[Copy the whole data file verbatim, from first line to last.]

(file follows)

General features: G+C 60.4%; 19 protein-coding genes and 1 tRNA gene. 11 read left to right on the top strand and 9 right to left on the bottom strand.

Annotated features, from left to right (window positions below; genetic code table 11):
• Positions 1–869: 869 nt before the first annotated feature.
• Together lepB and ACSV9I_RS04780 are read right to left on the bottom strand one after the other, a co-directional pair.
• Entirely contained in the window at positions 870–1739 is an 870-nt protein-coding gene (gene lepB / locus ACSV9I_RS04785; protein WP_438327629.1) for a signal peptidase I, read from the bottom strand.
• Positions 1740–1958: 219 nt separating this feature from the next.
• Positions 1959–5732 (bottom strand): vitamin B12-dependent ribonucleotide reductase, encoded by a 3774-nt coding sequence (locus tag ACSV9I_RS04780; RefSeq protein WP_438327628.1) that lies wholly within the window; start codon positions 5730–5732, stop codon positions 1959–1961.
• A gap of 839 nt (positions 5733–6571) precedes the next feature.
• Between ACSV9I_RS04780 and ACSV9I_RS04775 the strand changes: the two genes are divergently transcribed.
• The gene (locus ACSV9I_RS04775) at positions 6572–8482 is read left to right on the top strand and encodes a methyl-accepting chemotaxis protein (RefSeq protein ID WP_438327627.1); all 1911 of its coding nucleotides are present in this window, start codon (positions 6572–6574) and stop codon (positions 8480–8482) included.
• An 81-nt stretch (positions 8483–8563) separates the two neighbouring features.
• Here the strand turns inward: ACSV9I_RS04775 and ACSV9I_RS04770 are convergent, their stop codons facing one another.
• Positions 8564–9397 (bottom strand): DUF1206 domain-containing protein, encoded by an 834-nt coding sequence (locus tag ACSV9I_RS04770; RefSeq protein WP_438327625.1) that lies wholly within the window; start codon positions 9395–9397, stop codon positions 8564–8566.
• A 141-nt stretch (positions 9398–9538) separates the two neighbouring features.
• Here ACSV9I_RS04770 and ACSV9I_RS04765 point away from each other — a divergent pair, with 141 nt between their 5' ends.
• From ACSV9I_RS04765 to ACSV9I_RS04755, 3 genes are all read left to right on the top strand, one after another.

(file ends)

General features: G+C 60.4%; 19 protein-coding genes and 1 tRNA gene. 11 read left to right on the top strand and 9 right to left on the bottom strand.

Annotated features, from left to right (window positions below; genetic code table 11):
• Positions 1–869: 869 nt before the first annotated feature.
• Together lepB and ACSV9I_RS04780 are read right to left on the bottom strand one after the other, a co-directional pair.
• Entirely contained in the window at positions 870–1739 is an 870-nt protein-coding gene (gene lepB / locus ACSV9I_RS04785; protein WP_438327629.1) for a signal peptidase I, read from the bottom strand.
• Positions 1740–1958: 219 nt separating this feature from the next.
• Positions 1959–5732 (bottom strand): vitamin B12-dependent ribonucleotide reductase, encoded by a 3774-nt coding sequence (locus tag ACSV9I_RS04780; RefSeq protein WP_438327628.1) that lies wholly within the window; start codon positions 5730–5732, stop codon positions 1959–1961.
• A gap of 839 nt (positions 5733–6571) precedes the next feature.
• Between ACSV9I_RS04780 and ACSV9I_RS04775 the strand changes: the two genes are divergently transcribed.
• The gene (locus ACSV9I_RS04775) at positions 6572–8482 is read left to right on the top strand and encodes a methyl-accepting chemotaxis protein (RefSeq protein ID WP_438327627.1); all 1911 of its coding nucleotides are present in this window, start codon (positions 6572–6574) and stop codon (positions 8480–8482) included.
• An 81-nt stretch (positions 8483–8563) separates the two neighbouring features.
• Here the strand turns inward: ACSV9I_RS04775 and ACSV9I_RS04770 are convergent, their stop codons facing one another.
• Positions 8564–9397 (bottom strand): DUF1206 domain-containing protein, encoded by an 834-nt coding sequence (locus tag ACSV9I_RS04770; RefSeq protein WP_438327625.1) that lies wholly within the window; start codon positions 9395–9397, stop codon positions 8564–8566.
• A 141-nt stretch (positions 9398–9538) separates the two neighbouring features.
• Here ACSV9I_RS04770 and ACSV9I_RS04765 point away from each other — a divergent pair, with 141 nt between their 5' ends.
• From ACSV9I_RS04765 to ACSV9I_RS04755, 3 genes are all read left to right on the top strand, one after another.